By Agence France-Presse
World leaders and top technology firms unveiled a range of commitments Wednesday to curb the posting and spread of extremist violence and hate speech on the internet, aiming to stop social media from becoming a tool of terrorism.
Launched by France and New Zealand, the “Christchurch Call to Action” lays out steps for both governments and companies, though the voluntary pledge leaves it up to signatories to come up with specific policies or technologies.
Britain, Canada, Ireland, Norway, Jordan, Senegal and Indonesia joined the initial group of countries backing the call, as did the EU.
It was also backed by US tech giants Twitter, Facebook, Google and Microsoft, alongside Dailymotion, the Qwant search engine and Wikipedia founder Jimmy Wales.
“The events of Christchurch highlighted once again the urgent need for action and enhanced cooperation among the wide range of actors with influence over this issue,” it says.
Here are the Christchurch Call’s main points:
Online service providers
Signatories agree to cooperate with industry rivals on developing tools such as machine-learning for quickly detecting and removing hateful content, and making it easier for users to flag harmful material.
In particular they will implement “immediate, effective measures” to increase oversight of livestreaming, including the possibility of real-time reviews in some cases.
Moderating content for violence or extremist ideologies, via either human oversight or artificial intelligence research, should be a priority for all companies.
That could include efforts to improve “digital fingerprinting” technologies that would identify pictures and videos, which could be kept in a common database to ensure they aren’t spread across multiple platforms.
Firms must also review their algorithms that determine what people see in their online accounts, to prevent illicit content from going viral and promote instead “credible, positive alternatives or counter-narratives.”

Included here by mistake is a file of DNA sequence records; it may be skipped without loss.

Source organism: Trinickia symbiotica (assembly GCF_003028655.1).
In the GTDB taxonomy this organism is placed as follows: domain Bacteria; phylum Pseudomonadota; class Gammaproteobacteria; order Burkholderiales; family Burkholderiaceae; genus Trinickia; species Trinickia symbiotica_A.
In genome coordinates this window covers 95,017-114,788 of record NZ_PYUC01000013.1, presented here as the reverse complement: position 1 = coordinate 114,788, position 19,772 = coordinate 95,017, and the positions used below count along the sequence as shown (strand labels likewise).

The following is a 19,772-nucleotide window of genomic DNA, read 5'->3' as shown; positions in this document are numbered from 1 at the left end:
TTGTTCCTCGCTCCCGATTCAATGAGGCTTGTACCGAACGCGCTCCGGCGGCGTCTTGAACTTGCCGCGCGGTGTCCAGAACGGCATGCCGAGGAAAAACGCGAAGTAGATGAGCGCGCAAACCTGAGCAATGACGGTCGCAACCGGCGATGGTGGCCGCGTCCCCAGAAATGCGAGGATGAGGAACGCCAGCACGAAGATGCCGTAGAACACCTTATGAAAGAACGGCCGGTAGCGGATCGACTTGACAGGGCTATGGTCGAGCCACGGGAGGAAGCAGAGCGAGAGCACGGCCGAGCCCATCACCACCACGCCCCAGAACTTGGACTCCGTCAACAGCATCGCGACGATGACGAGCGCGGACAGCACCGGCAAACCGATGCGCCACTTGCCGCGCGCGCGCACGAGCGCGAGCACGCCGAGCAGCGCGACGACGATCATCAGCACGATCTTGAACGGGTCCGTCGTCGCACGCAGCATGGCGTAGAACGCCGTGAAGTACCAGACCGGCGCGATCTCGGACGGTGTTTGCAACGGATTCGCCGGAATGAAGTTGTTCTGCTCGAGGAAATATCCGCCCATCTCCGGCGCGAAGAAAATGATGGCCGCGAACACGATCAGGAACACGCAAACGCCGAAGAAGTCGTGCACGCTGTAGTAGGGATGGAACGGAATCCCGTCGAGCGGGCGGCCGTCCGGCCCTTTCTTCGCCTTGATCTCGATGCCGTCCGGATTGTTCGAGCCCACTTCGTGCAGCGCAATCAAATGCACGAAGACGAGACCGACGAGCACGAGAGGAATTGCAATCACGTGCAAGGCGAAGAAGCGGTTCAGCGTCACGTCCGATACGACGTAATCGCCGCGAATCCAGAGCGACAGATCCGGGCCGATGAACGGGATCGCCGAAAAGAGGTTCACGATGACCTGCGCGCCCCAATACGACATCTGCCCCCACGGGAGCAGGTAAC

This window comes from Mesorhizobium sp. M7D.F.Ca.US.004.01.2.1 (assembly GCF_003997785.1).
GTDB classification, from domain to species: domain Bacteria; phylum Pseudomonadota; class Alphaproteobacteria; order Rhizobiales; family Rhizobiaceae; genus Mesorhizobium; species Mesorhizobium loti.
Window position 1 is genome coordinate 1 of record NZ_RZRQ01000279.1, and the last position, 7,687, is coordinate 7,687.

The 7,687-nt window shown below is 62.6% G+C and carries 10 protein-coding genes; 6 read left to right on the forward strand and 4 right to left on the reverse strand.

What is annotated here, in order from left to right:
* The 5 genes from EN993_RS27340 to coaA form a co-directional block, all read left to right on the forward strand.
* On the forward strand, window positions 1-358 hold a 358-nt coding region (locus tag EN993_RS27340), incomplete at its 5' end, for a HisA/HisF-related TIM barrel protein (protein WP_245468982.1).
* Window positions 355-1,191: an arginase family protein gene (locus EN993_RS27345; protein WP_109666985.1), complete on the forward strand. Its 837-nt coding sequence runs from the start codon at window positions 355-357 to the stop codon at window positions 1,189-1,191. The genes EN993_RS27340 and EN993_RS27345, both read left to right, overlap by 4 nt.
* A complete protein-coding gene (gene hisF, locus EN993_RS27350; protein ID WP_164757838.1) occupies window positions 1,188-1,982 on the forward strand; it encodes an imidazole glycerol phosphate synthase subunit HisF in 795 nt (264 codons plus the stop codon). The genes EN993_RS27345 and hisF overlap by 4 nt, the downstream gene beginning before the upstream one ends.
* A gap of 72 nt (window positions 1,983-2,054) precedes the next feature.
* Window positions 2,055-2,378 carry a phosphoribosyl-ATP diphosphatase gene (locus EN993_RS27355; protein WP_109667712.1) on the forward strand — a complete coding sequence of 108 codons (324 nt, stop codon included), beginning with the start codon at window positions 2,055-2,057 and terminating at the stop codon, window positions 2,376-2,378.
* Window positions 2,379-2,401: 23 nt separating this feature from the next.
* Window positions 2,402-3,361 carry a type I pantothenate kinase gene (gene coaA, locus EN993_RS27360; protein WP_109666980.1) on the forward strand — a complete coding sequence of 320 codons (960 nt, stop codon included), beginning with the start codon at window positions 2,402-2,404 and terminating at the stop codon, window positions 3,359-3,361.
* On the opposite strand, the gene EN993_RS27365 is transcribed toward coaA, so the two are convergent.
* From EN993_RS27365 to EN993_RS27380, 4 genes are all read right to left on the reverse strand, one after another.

They also pledge to jointly invest in and expand the Global Internet Forum to Counter Terrorism (GIFCT), founded by Facebook, Microsoft, Twitter and YouTube in 2017 to prevent the exploitation of their platforms.
Larger firms are also urged to share their findings with smaller platforms and with developing nations, which might not have the resources to quickly spot and remove illegal content.
Nations who sign on to the Christchurch Call are not specifically urged to craft new laws or regulations, but rather to effectively enforce existing laws prohibiting the posting of terrorist or violent content.
They are also encouraged to invest in education and “media literacy” to combat extremist ideologies, and to fight against social inequalities that fuel extremism.
Governments should also ensure that media outlets be careful in their reporting on terrorist attacks, avoiding depictions of events that could “amplify terrorist and violent extremist content.”
Officials should also help accelerate research into technical tools for preventing the uploading of violent content, and quickly detecting when it has breached such defences.
Such solutions should be shared “through open channels, drawing on expertise from academia, researchers and civil society,” it says.
Efforts should also be made to ensure cooperation among law enforcement agencies for prosecuting illegal online activities.